It’s all about fuel. Falling fuel prices mean that vessels can afford to take a route south of Africa that would normally take up to a week longer, depending on the origins. Now they can foot the bill to burn the extra fuel it takes to go faster, closing the time gap and making the Suez Canal—which charges a lot more for passage--less attractive.
Vessels sailing from Asia to the East Coast via the Suez Canal have to pay on average US$465,000 for passage, according to SeaIntel, which calculated that the South Africa route would save an average of US$235,000 per voyage. It also noted that some services could save as much as US$19 million a year at the high, and as much as US$7.3 million per year in the worst-case scenario.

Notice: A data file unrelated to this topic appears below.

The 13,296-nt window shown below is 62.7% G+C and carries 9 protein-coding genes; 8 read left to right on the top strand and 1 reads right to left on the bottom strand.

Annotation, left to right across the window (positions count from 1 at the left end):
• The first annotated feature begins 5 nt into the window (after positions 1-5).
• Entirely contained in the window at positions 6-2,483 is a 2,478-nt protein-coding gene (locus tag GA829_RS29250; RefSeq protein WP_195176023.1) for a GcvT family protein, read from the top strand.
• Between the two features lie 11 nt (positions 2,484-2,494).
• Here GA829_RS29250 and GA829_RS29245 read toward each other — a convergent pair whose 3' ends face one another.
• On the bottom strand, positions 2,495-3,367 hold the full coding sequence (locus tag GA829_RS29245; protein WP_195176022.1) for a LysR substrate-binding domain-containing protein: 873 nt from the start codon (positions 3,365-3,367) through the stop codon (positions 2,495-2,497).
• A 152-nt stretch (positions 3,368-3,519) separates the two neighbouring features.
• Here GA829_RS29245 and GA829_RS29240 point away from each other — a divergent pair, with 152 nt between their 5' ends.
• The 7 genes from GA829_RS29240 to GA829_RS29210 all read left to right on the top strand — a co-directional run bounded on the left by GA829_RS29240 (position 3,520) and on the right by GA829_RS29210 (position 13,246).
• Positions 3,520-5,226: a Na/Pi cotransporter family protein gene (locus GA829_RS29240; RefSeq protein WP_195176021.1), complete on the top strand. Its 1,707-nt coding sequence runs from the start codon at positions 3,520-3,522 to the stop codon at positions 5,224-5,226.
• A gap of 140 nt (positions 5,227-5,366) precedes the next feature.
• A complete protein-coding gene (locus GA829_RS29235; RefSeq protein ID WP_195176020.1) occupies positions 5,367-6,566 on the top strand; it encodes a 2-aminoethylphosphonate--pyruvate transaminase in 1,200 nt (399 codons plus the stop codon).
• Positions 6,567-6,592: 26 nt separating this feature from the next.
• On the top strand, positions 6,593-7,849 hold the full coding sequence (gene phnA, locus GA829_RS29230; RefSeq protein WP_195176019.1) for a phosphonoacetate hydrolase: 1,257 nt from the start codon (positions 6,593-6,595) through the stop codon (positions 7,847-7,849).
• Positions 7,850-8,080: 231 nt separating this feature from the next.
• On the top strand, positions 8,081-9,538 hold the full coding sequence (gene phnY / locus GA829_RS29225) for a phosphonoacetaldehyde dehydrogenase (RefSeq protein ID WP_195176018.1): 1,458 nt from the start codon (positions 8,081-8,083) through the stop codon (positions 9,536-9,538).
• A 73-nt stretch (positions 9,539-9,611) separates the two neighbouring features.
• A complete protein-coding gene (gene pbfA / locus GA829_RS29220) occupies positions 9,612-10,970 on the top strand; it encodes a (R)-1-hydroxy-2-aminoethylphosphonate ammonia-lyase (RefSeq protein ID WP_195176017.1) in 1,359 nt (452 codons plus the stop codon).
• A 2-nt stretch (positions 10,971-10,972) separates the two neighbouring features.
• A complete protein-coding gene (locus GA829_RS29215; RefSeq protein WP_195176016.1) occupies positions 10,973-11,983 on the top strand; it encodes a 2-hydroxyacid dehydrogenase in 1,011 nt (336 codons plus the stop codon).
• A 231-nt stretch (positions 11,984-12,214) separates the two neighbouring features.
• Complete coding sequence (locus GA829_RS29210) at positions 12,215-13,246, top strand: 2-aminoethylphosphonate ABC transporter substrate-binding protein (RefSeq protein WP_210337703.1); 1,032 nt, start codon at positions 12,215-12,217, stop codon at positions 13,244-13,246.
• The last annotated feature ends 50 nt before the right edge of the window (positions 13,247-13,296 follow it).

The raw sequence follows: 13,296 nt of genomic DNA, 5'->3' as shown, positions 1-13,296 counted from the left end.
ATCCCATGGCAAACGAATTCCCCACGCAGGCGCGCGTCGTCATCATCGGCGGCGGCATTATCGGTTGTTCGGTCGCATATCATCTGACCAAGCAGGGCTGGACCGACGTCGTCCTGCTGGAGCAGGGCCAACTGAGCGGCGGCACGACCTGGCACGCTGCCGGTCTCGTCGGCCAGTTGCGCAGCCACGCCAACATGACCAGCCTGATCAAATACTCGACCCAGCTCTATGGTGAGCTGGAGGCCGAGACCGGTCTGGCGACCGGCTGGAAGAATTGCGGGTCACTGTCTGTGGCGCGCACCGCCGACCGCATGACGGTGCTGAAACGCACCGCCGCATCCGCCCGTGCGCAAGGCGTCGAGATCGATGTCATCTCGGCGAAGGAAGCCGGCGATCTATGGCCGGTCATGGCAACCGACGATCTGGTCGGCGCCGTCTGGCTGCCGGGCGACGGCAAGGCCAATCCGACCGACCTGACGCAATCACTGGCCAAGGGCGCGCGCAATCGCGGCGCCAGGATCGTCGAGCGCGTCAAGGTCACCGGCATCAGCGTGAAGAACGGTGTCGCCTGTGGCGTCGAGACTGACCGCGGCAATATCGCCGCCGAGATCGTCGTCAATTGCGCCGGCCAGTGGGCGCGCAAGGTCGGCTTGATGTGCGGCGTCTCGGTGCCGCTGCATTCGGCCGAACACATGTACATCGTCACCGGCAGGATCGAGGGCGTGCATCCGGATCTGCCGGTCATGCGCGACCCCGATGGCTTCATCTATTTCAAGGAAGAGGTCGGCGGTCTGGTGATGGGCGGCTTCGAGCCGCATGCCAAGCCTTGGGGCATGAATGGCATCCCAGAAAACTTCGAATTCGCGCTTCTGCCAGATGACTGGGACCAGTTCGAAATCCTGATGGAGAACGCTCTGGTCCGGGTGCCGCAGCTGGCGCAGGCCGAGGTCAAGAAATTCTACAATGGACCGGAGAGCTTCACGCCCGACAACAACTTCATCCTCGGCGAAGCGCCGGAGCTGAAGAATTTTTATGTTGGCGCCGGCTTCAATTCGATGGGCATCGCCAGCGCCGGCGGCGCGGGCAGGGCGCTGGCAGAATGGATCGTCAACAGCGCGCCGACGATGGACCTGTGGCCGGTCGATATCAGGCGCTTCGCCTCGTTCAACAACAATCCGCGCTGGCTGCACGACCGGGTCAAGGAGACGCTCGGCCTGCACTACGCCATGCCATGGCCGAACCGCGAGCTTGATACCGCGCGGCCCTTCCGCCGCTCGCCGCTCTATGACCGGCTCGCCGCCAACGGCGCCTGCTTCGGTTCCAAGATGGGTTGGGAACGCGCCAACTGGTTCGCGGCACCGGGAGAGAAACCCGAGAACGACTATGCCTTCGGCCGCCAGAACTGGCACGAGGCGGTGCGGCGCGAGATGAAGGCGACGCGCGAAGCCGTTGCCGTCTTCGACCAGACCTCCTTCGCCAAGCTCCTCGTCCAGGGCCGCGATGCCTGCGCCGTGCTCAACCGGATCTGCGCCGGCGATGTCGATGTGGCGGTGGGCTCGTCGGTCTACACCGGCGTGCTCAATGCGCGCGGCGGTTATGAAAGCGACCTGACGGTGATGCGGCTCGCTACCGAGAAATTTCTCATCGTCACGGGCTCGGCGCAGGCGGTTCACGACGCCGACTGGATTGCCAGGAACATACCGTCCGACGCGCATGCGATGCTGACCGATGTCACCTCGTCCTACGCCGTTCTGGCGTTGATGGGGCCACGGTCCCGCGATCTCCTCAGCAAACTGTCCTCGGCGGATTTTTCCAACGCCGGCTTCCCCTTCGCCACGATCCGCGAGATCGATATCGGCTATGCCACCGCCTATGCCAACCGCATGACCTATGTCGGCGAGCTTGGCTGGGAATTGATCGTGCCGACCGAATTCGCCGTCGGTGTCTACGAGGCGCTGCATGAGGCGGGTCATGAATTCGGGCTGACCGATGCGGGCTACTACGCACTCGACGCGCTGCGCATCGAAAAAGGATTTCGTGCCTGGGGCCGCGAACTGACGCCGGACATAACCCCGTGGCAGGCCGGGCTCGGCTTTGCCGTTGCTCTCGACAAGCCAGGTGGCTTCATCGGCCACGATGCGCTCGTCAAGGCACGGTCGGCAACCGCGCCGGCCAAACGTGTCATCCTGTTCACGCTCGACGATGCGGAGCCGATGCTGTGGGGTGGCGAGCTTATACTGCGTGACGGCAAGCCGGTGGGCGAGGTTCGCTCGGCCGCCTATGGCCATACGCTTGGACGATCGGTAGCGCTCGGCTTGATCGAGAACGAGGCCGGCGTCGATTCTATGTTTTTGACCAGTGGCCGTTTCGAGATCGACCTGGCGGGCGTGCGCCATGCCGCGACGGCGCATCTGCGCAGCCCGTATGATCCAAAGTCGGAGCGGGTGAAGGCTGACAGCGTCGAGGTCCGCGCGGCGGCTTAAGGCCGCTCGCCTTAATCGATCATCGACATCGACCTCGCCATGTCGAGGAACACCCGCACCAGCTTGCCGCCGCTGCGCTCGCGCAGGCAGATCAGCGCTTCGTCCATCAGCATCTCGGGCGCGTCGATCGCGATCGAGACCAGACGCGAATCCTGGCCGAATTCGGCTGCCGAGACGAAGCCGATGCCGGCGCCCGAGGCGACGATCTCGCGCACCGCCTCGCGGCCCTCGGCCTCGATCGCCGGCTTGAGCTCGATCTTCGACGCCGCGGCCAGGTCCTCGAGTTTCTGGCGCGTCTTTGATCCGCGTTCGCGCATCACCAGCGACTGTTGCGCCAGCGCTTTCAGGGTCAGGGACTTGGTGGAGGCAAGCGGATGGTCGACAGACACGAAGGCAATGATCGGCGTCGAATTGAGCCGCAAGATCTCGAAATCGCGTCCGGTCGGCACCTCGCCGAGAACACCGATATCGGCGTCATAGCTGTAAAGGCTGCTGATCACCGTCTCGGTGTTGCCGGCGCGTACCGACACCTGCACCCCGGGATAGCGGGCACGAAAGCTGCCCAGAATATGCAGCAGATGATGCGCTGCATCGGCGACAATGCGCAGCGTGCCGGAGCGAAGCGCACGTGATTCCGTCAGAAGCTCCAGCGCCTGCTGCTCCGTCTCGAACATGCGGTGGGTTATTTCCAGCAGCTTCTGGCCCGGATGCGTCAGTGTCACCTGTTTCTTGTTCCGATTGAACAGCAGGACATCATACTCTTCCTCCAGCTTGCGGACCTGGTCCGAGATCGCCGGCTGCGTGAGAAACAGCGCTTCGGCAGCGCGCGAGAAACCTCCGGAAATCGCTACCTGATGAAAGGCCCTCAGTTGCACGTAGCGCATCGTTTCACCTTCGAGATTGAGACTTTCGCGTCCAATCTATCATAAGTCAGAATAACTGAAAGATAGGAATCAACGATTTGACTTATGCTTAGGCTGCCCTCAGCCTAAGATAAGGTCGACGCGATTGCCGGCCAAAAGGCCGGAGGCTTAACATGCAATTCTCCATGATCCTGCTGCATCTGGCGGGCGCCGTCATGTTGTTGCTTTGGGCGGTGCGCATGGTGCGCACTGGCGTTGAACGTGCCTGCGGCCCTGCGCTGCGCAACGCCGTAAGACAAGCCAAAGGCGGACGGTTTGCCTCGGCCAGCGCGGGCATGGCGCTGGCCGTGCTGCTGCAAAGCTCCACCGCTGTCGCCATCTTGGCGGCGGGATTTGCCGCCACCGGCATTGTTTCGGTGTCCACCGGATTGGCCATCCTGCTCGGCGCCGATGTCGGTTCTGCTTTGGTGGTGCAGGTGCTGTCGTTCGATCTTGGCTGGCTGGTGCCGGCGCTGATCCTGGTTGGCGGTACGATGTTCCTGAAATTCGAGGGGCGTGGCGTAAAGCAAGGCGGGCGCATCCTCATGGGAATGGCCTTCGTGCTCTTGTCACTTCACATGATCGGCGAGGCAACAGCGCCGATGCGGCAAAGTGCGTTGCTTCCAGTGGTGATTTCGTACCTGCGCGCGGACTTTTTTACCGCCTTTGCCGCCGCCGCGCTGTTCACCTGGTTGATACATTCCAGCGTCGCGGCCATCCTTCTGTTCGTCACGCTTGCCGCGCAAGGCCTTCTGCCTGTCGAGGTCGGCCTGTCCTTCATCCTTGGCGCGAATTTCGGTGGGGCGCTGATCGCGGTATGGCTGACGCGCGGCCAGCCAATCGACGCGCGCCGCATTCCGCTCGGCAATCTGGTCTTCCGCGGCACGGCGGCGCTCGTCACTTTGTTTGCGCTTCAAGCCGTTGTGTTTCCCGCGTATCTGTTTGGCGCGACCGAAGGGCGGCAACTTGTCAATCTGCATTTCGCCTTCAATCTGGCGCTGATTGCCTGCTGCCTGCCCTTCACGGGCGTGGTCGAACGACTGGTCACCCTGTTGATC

This puts the Suez Canal is a tough spot. At the end of the day, it means it would have to slash its passage prices by half to compete and remain relevant while oil prices are low.